What Does the Federal Fund Rate Increases at May FOMC Meeting Mean for Food and Agribusiness?
Author: Brady Brewer, Associate Professor, Purdue University
During the May 3rd Federal Open Market Committee (FOMC) meeting, FOMC voting members raised the Federal Funds Rate by another 25 basis points; making the target Federal Funds Rate between 5% and 5.25%. This Federal Reserve has consistently increased the Federal Funds Rate during each FOMC meeting over the past year; and while the raises have been historical in terms of how fast the Federal Reserve has increased the Federal Funds Rate, 5 percentage points in a little over a year, we are still below the February 2007 rate. Figure 1 below shows the average Federal Funds Rate from 2000 to 2023.
Figure 1. US Federal Funds Rate, 2000 to 2023
Source: US Federal Reserve, FRED
A top of mind question for many is how much higher interest rates will go. While I have written and spoken on the “Fed Dot Plot”, and believe this still provides insight, I want to instead focus on the statement the FOMC released alongside any new policy they implement – my interpretation of what this may mean for future policy we see coming from the Federal Reserve.
The first notable insight I want to point out comes from Chairman Powell’s address during the latest FOMC meeting when he said “Reducing inflation is likely to require a period of below-trend growth and some softening in the labor market conditions.” The quote seems particularly relevant as many people are asking if we are on the cusp of slower economic growth. This indicates the Federal Reserve knows the increase of interest rates is likely to slow the economy for the foreseeable future, and they are all right with it. While I am sure they would like to avoid this at all costs, it has long been known inflation is their primary mandate over a full labor force. The Federal Reserve is signaling while cognizant of the repercussions of their actions, some level of slower economic growth is okay combat recent inflation.
The second quote I would like to focus on from the address is “In addition, the economy is likely to face further headwinds from tighter credit conditions.” Although Chairman Powell does not indicate specific data backing up this claim, there have been numerous reports of banks across the country tightening credit constraints coupled with having less money to lend overall. This reduces the amount of funding for investments and growth across the board.
What this means for Food and Agribusiness
The implications for food and agribusinesses are twofold. First, if you are an agribusiness providing credit to farmers for inputs or other operating expenses, you may see increased demand in the near future. I expect much of the tightening credit Chairman Powell mentioned has not been in the agricultural sector, however, if banks are looking at their deposits and the amount of funds they have to loan, there is a possibility overall lending could tighten across the board, agriculture not being an exception. Many farmers have used working capital to offset the increased cost of borrowing this year, and that may not be possible if working capital is depleted.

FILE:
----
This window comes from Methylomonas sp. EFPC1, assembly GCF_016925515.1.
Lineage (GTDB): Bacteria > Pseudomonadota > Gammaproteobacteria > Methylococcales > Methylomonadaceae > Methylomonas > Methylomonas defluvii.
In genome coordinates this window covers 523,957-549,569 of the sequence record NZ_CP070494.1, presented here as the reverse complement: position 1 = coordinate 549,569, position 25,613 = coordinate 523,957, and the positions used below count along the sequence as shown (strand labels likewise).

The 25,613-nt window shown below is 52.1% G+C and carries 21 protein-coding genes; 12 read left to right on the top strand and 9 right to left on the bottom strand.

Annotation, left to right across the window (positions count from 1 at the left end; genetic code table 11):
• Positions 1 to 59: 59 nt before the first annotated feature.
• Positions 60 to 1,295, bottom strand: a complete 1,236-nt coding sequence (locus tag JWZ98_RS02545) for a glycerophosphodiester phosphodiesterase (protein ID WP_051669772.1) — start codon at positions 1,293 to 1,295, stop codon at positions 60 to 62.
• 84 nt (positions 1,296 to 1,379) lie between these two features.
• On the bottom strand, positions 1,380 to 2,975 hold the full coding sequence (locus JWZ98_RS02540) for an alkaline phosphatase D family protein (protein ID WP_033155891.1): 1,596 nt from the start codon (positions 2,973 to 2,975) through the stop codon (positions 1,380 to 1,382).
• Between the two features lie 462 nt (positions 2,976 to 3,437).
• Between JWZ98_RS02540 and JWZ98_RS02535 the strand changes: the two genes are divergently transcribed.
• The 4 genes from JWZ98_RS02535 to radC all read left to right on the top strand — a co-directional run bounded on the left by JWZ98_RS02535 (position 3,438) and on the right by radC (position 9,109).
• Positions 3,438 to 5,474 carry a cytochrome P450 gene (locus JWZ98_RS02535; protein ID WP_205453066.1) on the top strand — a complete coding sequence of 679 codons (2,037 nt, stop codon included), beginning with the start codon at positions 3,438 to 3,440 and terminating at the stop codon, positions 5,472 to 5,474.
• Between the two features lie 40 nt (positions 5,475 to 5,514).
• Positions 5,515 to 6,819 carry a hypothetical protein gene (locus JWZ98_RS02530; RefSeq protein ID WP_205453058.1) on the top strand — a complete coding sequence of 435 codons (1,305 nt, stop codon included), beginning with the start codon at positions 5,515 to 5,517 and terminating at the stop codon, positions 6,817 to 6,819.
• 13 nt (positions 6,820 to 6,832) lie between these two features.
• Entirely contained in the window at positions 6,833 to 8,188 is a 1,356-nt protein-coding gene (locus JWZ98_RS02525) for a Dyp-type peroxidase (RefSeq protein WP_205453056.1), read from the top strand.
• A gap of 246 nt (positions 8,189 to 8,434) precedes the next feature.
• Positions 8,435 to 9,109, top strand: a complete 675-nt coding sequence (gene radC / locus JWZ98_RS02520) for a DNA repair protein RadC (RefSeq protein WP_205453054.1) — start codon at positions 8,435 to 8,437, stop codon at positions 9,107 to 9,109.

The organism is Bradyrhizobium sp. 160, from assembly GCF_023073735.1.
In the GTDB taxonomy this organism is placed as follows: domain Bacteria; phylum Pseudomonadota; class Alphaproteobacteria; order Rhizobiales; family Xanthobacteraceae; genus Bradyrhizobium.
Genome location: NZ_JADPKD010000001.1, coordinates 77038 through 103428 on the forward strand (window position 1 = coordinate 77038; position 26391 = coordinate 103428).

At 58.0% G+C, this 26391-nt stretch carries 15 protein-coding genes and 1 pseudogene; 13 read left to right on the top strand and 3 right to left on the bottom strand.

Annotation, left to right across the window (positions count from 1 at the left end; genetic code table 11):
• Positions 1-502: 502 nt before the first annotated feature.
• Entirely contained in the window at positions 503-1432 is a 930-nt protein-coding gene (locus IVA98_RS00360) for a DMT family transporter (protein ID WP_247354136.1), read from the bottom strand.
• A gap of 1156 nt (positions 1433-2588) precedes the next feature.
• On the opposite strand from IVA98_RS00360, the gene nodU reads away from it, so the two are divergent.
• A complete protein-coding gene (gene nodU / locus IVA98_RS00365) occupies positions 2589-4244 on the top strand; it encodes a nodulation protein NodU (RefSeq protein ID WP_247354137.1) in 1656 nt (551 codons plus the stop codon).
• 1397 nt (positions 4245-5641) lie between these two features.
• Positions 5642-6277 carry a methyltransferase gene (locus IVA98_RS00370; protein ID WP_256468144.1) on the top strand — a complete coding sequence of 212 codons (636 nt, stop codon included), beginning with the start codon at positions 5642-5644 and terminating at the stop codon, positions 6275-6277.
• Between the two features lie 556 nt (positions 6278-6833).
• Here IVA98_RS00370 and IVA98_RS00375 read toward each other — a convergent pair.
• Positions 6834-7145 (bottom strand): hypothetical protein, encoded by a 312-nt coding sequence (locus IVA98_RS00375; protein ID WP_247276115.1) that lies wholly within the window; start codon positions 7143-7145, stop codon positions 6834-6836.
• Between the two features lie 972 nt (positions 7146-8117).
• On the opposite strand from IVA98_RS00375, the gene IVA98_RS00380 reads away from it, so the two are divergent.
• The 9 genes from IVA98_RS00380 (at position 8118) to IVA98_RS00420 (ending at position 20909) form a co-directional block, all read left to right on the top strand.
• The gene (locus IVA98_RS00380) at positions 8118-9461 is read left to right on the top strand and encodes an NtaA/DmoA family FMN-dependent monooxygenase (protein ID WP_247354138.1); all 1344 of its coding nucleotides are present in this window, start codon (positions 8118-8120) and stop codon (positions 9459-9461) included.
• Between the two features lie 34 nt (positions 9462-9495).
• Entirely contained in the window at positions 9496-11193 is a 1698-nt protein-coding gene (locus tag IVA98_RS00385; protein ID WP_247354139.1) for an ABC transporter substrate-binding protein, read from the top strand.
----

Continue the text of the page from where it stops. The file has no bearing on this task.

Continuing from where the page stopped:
Secondly, if you are a food or agribusiness company looking to expand or invest in your business, credit conditions are only going to get tighter here in the near term. Additionally, not only will they be tighter, but there could also be additional increases in the Federal Funds Rate, further increasing the cost of borrowing. Having a strategic plan in place for asset replacements and investments will ensure the cost of debt is minimized in the new interest rate environment.
Non-traditional Lenders in the Ag Credit Markets
Commercial banks and the Farm Credit System have been the dominant lenders to farmers for the past century, but new participants have entered the ag credit markets in recent years. This group includes ag input suppliers, and in more recent times, specialized collateral-based lenders that use land or other assets as the collateral for their farm loans. These “non-traditional lenders” have been consistently capturing market share in the agricultural credit markets since the 1980s financial crisis in agriculture. In 2019, they held almost 13% of the total farm sector debt (USDA) and accounted for 30% of the active loans based on data from the Kansas Farm Management Association. We know little about these non-traditional lenders because they do not face the same public reporting requirements as traditional lenders. The purpose of our study — Strategic Behavior of Non-traditional Lenders in the Agricultural Credit Markets — was to examine the credit products, operational performance and business models of these new players in the ag credit markets.
Farmers’ Purchasing Behavior and Implications for Suppliers’ Go-To-Market Strategies
Every four years, the Purdue University Center for Food and Agricultural Business conducts the Large Commercial Producer (LCP) survey, which collects data from approximately 2,000 farmers across the U.S. This survey has consistently shown that farmers behave differently when buying different inputs, meaning suppliers should be cognizant of these factors when designing their go-to-market strategies.
Creating Social Impact with an Eye Towards Profitability
One thing that has always been clear to those in agribusiness is how closely our communities and businesses are united. While other industries are beginning to realize that managing the ecosystem’s health is the right thing to do to sustain long-term business, farmers and food production organizations inherently understand this.